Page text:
I know that it’s been over a year that I happily proclaimed how I had successfully grown a Red Lady papaya plant from a stem cutting (read that post here). At the end of that particular event, the cutting in question had been growing in a small container. True to form, I left that plant in that small pot for a few months before I finally transplanted it to a bigger container; and still true to form, that plant remained in that bigger container for way too long – it got root bound, and the growing tip grew smaller and shorter until I frantically realised I was likely to lose the plant very soon.
So, during the long Chinese New Year weekend where I told you I caught up with several of my long overdue gardening tasks, I finally planted out that papaya plant. Since I now know that the stem, like the tomato plant, will grow more roots given the opportunity, I dug as deep a hole as I could for the almost one metre tall plant – in this case, almost half a metre deep because that was where I hit hard clay. I wanted the plant to have as much new root growth possible so that it will hopefully be stronger. As we all know, root bound plants are stunted because their roots have reached the boundary of the containers and grow in tightening circles because they have nowhere else to go. I figured new roots would equal better growth – at least I hope so!
Prior to digging the hole, I watered the plant’s roots with a strong concoction of seaweed solution, because that helps plants to cope with transplant shock. It was also a rather hot day, and I wanted to give the plant as many advantages as possible, since I’d shortchanged it for so long. It absorbed its drink while I prepared the hole, and seemed happy enough when I plopped it into its new home in the garden. I had also poured about two litres of water into the hole beforehand to let the water soak into the soil – a nifty trick I learned from watching some BBC gardening shows.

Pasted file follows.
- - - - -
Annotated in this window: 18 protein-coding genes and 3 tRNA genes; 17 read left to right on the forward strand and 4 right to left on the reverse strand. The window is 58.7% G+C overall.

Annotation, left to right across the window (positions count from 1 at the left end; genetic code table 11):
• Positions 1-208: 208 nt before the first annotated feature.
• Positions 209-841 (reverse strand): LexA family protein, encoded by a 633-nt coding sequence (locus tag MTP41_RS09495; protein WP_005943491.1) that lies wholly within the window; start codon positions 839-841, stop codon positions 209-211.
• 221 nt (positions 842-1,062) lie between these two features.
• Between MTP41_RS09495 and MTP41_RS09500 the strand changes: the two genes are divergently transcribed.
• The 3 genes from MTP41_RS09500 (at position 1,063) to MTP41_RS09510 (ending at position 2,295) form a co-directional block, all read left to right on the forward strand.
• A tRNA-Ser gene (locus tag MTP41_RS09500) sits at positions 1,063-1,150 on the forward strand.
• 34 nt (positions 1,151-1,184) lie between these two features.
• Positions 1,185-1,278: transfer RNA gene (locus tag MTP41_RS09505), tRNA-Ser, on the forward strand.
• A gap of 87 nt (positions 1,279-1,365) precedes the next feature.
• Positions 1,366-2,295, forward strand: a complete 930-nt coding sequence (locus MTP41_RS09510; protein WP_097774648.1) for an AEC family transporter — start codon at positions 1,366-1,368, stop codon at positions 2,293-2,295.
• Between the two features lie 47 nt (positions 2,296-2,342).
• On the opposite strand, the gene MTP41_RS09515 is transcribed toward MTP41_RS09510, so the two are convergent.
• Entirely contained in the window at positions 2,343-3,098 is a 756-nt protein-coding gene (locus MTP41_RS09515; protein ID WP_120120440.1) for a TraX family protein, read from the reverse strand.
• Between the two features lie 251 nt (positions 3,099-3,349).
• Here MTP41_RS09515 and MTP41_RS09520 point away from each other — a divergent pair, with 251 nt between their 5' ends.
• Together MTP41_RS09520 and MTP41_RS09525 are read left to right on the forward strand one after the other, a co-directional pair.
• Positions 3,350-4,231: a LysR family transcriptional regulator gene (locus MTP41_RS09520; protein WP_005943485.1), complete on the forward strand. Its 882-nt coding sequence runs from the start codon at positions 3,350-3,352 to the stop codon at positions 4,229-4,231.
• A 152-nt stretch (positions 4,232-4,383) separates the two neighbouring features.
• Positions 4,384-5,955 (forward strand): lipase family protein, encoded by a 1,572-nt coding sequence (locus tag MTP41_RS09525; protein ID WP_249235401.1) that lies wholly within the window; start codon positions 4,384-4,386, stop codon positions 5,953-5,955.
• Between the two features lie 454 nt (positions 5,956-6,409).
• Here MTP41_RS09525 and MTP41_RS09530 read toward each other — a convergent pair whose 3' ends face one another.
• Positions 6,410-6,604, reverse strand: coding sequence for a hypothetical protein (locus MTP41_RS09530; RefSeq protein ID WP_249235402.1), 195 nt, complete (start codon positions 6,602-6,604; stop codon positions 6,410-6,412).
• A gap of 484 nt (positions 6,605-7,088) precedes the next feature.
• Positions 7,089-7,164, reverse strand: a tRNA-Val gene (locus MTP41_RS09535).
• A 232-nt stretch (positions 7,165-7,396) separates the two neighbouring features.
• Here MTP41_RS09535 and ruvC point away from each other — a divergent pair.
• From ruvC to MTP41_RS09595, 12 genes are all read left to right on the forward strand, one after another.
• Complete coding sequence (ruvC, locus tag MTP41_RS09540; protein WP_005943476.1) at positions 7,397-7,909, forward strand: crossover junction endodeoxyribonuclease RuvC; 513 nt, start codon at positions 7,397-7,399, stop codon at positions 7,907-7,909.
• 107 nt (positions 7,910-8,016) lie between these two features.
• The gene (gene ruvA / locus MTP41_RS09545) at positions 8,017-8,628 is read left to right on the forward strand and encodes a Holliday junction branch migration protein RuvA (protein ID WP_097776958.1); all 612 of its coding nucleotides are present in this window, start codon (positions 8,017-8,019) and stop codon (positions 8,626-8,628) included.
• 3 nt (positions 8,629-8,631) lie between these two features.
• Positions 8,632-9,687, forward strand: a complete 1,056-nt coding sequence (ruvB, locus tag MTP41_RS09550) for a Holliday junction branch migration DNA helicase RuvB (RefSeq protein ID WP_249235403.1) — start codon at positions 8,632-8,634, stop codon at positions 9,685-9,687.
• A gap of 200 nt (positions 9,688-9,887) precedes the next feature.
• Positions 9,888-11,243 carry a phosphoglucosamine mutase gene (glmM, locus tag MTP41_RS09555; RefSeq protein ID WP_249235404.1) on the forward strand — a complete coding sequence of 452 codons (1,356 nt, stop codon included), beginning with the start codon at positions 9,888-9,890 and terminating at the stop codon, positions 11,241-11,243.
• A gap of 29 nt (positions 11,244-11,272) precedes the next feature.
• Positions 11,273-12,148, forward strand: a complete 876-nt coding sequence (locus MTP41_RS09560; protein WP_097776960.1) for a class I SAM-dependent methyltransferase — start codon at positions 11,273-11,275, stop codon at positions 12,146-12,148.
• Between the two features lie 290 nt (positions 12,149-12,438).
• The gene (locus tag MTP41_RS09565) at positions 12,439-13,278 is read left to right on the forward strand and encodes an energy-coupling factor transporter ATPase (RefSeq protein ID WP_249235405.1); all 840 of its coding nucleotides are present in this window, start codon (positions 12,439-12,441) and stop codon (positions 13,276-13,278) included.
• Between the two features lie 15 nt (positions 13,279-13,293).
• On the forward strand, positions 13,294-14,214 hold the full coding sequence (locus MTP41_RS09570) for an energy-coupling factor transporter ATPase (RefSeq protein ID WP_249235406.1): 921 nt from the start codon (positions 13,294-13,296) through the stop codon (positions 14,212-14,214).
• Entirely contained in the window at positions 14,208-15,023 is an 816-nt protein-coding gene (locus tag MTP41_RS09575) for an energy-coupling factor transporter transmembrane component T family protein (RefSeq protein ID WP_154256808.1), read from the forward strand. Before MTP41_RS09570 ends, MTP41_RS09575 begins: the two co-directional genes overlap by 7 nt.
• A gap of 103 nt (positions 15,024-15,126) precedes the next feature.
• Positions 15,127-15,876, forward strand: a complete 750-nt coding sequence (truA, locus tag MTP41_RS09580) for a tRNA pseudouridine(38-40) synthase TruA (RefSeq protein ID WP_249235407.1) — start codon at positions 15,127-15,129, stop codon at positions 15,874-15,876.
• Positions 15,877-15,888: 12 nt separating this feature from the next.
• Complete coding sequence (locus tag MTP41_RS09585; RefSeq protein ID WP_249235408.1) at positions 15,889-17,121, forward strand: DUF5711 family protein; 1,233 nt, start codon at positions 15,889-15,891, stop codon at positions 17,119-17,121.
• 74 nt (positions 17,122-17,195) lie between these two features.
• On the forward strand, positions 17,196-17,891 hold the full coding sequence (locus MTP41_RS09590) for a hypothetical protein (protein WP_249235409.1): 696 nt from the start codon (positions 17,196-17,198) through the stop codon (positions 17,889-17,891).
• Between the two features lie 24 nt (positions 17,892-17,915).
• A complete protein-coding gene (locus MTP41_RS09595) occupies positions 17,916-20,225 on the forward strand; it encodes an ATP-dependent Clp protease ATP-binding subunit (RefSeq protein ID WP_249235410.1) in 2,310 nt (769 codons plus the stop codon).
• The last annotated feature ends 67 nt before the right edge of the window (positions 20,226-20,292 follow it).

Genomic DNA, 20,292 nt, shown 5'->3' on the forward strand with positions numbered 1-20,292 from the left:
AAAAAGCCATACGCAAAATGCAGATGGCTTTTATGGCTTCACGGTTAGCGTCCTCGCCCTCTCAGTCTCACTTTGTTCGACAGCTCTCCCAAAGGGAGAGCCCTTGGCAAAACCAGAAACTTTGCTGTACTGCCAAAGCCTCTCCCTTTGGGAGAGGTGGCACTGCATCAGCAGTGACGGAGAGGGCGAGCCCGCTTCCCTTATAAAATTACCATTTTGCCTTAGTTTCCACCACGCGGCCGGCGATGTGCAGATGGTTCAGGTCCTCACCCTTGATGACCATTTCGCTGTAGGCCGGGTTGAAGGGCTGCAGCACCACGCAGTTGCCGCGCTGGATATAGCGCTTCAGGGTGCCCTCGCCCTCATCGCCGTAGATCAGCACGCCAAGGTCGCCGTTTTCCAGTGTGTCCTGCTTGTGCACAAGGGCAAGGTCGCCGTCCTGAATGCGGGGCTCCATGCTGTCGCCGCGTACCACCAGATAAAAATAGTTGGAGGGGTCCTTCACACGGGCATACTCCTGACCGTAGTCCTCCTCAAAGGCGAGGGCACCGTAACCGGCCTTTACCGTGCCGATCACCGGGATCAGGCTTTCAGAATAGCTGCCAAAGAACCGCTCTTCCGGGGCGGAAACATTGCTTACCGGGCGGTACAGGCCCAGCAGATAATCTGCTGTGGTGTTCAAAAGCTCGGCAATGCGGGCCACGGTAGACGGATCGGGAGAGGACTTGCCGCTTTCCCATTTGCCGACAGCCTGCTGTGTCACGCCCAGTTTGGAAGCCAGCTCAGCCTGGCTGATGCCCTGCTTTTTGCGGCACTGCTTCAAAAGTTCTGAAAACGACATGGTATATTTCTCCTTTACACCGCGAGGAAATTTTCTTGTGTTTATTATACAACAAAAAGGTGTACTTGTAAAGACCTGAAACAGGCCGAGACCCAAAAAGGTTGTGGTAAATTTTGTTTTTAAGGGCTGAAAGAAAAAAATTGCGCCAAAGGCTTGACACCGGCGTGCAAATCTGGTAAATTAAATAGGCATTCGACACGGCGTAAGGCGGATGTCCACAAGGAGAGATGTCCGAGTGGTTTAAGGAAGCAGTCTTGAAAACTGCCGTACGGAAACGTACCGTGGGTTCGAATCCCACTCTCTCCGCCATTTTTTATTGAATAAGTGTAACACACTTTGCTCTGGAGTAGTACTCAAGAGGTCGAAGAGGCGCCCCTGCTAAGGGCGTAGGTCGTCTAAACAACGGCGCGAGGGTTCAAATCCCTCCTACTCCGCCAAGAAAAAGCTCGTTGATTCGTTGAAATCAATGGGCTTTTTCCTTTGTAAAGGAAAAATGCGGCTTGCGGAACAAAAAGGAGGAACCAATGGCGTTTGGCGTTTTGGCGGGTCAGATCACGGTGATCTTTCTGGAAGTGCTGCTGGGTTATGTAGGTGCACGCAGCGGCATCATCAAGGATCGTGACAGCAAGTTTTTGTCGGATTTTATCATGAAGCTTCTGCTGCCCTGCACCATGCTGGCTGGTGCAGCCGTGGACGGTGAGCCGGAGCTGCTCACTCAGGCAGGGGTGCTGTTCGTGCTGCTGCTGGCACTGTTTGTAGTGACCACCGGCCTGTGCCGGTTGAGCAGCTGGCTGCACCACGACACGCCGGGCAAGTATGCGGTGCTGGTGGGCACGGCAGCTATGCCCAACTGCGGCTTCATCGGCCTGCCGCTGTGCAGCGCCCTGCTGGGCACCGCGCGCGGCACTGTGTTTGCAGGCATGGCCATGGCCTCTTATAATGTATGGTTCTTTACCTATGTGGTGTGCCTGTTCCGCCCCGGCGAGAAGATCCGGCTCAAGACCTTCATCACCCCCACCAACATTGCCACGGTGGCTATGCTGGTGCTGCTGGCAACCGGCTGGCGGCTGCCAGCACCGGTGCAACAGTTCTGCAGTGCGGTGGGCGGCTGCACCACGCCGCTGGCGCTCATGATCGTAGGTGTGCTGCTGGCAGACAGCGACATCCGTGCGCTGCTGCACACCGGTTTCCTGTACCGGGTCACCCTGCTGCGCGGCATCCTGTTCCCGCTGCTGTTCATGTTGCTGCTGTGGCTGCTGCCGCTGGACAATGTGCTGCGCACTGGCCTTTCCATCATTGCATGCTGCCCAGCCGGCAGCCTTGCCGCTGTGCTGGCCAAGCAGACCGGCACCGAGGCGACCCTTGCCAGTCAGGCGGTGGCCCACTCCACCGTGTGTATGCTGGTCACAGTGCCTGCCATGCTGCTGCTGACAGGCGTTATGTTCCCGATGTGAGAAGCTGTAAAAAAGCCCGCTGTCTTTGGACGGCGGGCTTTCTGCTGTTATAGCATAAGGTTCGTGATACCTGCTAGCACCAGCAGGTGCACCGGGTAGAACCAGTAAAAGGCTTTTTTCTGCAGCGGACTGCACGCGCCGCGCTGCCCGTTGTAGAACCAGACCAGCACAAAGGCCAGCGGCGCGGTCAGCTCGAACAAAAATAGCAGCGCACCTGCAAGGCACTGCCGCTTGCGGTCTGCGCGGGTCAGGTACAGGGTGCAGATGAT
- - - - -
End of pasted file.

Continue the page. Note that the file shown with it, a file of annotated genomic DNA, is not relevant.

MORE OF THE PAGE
When I backfilled the hole, I left a bit of a dip around the stem of the plant so that when I water it, it will retain the water around the stem where it will soak down to the roots instead of running off where it isn’t needed as much – also another trick I’ve learned recently from my forays into the world of permaculture. If I really wanted to keep the area around the plant moist, I could have added a good layer of mulch. However, papaya trees don’t enjoy wet soil, and I certainly did not want to risk making the stem below ground rot away!
In the fortnight after the transplant, I was careful to water the plant only when the top inch of soil was completely dry. Finally, new leaves began to grow – bigger, healthier leaves. There were also some tiny flower buds at the leaf junctures, but they were really small, and all aborted. However, like the leaves, they have been increasing in size, and finally look normal. I think they will start blooming very soon! It will be wonderful if it starts bearing fruits, because this is grown from F1 seed, which you can’t propagate from seeds as they won’t be true to the parents. That’s the downside of using commercial seeds. So it’s nice that we managed to propagate this from the previous plant as it should continue growing the same way. Besides that, this is a hermaphrodite plant, so we don’t need to worry about pollination. Yay!